On a daily 10 mEq sodium intake, pregnant and nonpregnant women came into sodium balance as shown in figure 1. By Day 4 pregnant and nonpreg-nant women had similar sodium excretion but over the next 7 days nonpregnant women had greater mean

sodium loss (280 mEq) than pregnant women (215 mEq), although the difference was not statistically significant. Weight loss (1.5 kg) was similar over the 7-day period in both groups. Creatinine clearance was higher in pregnant women, 133 ± 4 , compared to 117 ± 4 ml/min in nonpregnant women (p < 0.05) and no change occurred in either group during sodium restric-tion. On the low sodium diet pregnant and nonpreg-nant women had increased PRA and aldosterone levels (fig. 2); PRA rose in nonpregnant women from 5 ± 1.2 on Day 1 to 18.9 ± 5.2 ng/ml/hr (p < 0.01) on Day 7 and PA increased from 7.7 ± 1 to 42 ± 3 ng% (p < 0.01). In pregnant women, PRA rose from 20.6 ± 5 to 59.6 ± 11 ng/ml/hr (p < 0.01) and plasma aldosterone from 47 ± 11 to 127 ± 27 ng% (p < 0.01) on Day 7. Urinary aldosterone excretion in pregnant women rose from 66 ± 10 on Day 1 to 225 ± 37 Mg/24 hrs (p < 0.01) on Day 7.

On the 300 mEq sodium intake, both groups were in sodium balance by Day 5. Pregnant women retained 170 mEq of sodium with a 1.2 kg weight gain. No weight gain occurred in controls as they came into sodium balance on the first day of the 300 mEq sodium intake. After 7 days of a 300 mEq sodium in-take, serum potassium was unchanged in both groups. However, by Day 6, urinary sodium excretion was similar in both groups but PRA was 10.2 ± 1.4 ng/ml/hr and aldosterone 22 ± 3 ng% in pregnant women compared to 1.5 ± 0.3 ng/ml/hr and 7.3 ± 1 ng% in nonpregnant women. Figure 3 plots the supine PRA and PA in pregnant and nonpregnant women on the 300 mEq sodium intake.




ng/ml/hr. 16 8 4 2 I -n»6 —— Non Prtgnont n*6 p<OI


-£-*—I— PLASMA ALDOSTERONE n g / % 4 0 30 2O-10 (XOOS 2 3 4 5 6 DAYS

FIGURE 3. Supine plasma renin activity and aldosterone in

pregnant and nonpregnant women on a 300 mEq sodium diet for 6 days.

Figure 4 demonstrates the correlation in pregnant women of mean PRA and PA over the 6 days of high sodium and 7 days of low sodium intake. The correla-tion coefficient was r = 0.95 on the low and r = 0.78 on the high sodium diet. The slope of the regression was similar in the pregnant and nonpregnant women on a low sodium intake. On the high sodium intake in the nonpregnant women, no significant change in PRA or PA occurred due to the initial high urinary sodium and low PRA and PA in these women on the first day of the study.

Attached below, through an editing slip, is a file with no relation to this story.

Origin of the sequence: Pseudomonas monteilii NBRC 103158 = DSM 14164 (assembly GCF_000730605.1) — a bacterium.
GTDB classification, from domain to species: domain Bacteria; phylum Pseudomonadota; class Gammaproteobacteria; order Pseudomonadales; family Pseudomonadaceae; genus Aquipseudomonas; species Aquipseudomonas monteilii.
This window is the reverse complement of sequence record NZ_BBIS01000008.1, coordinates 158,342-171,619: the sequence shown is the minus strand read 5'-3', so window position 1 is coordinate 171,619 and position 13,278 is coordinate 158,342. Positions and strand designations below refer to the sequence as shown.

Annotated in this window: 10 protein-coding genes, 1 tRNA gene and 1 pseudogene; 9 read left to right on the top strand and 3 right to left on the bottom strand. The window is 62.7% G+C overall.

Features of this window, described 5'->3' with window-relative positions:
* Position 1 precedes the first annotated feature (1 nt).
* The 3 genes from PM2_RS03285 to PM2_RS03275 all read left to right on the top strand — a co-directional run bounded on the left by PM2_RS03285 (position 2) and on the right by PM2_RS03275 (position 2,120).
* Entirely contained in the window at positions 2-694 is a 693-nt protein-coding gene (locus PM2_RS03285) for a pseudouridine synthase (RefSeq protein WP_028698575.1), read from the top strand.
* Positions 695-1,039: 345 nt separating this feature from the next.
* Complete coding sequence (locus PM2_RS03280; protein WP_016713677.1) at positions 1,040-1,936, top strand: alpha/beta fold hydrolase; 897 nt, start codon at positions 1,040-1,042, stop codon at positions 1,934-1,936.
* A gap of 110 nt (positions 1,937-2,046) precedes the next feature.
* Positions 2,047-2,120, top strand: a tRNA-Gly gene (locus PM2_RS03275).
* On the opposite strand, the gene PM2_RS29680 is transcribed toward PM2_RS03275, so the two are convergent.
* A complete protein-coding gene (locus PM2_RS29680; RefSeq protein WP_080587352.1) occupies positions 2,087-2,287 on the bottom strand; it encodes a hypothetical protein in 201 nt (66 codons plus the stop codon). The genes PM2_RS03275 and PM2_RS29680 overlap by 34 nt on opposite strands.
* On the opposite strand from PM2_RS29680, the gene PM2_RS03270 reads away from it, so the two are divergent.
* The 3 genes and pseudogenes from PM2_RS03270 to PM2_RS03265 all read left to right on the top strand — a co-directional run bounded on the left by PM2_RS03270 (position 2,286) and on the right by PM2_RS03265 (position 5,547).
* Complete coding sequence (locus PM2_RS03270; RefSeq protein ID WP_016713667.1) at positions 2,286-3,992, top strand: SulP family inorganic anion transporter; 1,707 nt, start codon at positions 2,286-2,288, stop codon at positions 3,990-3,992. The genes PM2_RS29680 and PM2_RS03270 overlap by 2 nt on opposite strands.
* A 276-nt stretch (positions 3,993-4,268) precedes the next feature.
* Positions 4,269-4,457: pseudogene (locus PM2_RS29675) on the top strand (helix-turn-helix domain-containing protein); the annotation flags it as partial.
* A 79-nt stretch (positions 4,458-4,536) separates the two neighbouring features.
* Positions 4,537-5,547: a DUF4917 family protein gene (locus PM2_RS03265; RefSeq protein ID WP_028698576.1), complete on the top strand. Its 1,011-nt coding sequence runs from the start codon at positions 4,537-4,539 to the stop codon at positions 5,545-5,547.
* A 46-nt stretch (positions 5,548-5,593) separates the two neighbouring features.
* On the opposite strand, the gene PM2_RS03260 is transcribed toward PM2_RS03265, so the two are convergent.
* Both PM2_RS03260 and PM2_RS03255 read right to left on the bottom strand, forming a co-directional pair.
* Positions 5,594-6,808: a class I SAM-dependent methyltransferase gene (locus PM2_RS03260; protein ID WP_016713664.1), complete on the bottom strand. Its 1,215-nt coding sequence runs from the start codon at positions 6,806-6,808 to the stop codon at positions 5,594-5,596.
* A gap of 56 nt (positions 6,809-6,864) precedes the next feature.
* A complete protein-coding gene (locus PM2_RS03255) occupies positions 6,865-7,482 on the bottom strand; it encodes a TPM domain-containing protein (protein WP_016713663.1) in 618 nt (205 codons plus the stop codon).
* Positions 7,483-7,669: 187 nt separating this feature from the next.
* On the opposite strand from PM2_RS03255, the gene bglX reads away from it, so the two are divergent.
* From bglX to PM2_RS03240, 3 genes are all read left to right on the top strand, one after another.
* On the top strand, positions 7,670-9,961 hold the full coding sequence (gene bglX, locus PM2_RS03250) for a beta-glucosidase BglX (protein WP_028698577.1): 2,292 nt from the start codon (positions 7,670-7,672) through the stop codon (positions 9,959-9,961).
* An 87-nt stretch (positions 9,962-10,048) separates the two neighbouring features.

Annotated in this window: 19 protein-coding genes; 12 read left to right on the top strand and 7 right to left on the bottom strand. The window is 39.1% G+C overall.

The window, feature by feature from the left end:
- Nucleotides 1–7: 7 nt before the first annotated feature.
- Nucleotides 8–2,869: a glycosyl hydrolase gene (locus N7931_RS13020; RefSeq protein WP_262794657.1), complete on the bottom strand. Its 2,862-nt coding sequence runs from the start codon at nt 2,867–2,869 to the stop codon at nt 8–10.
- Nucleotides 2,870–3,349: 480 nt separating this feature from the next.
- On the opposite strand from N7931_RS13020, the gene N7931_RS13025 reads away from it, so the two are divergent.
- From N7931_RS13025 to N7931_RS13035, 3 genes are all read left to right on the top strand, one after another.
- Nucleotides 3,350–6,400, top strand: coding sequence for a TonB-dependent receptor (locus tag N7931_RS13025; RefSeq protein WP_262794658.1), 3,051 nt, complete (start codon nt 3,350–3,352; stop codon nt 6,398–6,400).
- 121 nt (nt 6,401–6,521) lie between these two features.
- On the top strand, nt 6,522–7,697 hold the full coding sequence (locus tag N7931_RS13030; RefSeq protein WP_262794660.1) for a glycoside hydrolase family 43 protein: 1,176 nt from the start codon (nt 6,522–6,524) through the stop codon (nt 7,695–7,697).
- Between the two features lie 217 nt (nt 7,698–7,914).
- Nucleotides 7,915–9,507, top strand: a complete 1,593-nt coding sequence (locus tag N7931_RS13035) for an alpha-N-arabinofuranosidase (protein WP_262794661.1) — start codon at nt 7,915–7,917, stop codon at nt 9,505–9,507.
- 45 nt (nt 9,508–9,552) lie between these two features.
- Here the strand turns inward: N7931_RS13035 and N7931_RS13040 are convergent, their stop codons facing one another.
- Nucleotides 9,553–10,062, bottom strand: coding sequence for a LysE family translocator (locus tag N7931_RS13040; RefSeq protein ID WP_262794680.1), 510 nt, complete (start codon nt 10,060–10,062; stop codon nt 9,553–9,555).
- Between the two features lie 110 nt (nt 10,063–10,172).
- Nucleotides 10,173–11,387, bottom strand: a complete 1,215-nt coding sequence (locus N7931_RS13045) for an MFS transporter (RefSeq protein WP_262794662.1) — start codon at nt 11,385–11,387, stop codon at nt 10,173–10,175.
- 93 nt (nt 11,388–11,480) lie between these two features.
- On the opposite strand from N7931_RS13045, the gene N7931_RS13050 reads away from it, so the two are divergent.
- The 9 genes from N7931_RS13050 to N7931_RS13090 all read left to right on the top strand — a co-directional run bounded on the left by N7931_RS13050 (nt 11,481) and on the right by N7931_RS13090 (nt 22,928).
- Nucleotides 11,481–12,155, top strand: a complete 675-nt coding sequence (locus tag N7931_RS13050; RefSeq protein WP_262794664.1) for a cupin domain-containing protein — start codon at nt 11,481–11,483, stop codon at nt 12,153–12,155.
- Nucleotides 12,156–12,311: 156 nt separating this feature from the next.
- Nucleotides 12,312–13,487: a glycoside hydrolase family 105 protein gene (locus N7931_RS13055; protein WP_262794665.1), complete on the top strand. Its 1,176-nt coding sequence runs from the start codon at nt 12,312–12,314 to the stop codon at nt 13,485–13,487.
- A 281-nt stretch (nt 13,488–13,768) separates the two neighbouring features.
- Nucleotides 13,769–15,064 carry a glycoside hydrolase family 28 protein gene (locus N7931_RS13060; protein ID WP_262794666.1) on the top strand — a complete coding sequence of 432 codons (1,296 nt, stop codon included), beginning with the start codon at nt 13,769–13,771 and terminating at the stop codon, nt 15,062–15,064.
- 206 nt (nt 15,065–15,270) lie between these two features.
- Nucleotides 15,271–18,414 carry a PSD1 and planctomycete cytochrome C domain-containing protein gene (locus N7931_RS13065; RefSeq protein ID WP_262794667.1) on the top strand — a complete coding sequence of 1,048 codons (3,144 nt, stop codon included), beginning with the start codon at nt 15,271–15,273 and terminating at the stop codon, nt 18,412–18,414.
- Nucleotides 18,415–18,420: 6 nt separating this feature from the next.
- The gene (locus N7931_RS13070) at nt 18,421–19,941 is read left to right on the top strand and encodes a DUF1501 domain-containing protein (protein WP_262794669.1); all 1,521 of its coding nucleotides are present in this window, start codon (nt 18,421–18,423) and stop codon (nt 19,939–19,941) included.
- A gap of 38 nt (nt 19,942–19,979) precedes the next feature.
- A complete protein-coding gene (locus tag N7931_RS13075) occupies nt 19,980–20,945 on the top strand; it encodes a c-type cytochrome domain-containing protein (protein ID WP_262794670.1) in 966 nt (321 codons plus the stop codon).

After 6 days of a 300 mEq sodium diet, two women from each group were given 2 liters of normal saline intravenously for 2 consecutive days during which time they remained recumbent. Despite bedrest and 4 liters of saline, the pregnant women had PRA of 3.5 compared to 0.3 ± 0.1 ng/ml/hr in nonpregnant women and their PA level was 12 ± 1 compared to 6 ± 2 ng%. Thus, upright posture is not necessary for persistence of renin secretion in pregnancy. The GFR was significantly higher in the pregnant women, 154 ± 12, compared to 115 ± 5 ml/min in nonpregnant women before the start of the high salt intake and in neither group did the GFR increase during sodium loading.

Figure 5 shows plasma prostaglandin E in 23 preg-nant women in their third trimester and 19

nonpreg-150 100 PLASMA ALD08TCR0NE 5 0 LOW No DIET \ a/r-20 6 0 80



FIGURE 4. Correlation between plasma renin activity and plasma aldosterone in pregnant women on a low

and high sodium intake.


nant women. Prostaglandin E was 0.45 ± 0.06 com-pared to 0.1 ± 0.01 ng/ml in control women (p < 0.01). Twenty-four-hour urine for PGE, obtained from 28 pregnant women on unrestricted sodium in-take, was 2780 ± 357 compared to 1191 ± 142 ng/24 hrs in 14 nonpregnant women [p < 0.025) (fig. 6).


Previous studies of pregnant women have con-sistently demonstrated an increase in renin and aldosterone secretion. However, there have been dis-crepant findings regarding their responsiveness to

changes in sodium intake. Some8'10 but not all1- '• *

studies have demonstrated a variation with changes in sodium intake. We found a significant correlation between PRA and PA on both a high and low sodium intake. Although on both high and low sodium intake PRA and PA were higher in pregnant women, the slope of the regression lines was similar for both preg-nant and nonpregpreg-nant women on the low sodium diet (fig- 4).

The cause of the elevated PRA in pregnancy has been attributed to increased progesterone secretion, a known aldosterone antagonist. Progesterone secre-tion increases in the first trimester and parallels

aldosterone secretion.11 When given to normal

sub-jects or to patients with adrenal insufficiency on

mineralocorticoid replacement, progesterone

in-creases sodium excretion,12'1S and when applied to the

isolated toad bladder it reduces sodium transport by

displacing aldosterone from its binding site.14 In not

all studies of pregnancy, however, has a correlation between plasma progesterone and plasma aldosterone

been found.15 It is also difficult to explain the sodium

retention, expansion of maternal extracellular volume, on the basis of antagonism to aldosterone and a tendency to natriuresis during pregnancy. Landau,

and Lugibihl,12 failed to observe a natriuresis in

preg-nant women given progesterone, and women with Ad-dison's disease do not require added mineralo-corticoid replacement during pregnancy. Thus, mineralocorticoid antagonism does not appear to be a prominent feature of pregnancy, although the failure to develop hypokalemia with increased aldosterone secretion and normal sodium intake might be ex-plained by the increased progesterone secretion. Hypokalemia associated with primary aldosteronism

has been ameliorated during pregnancy.18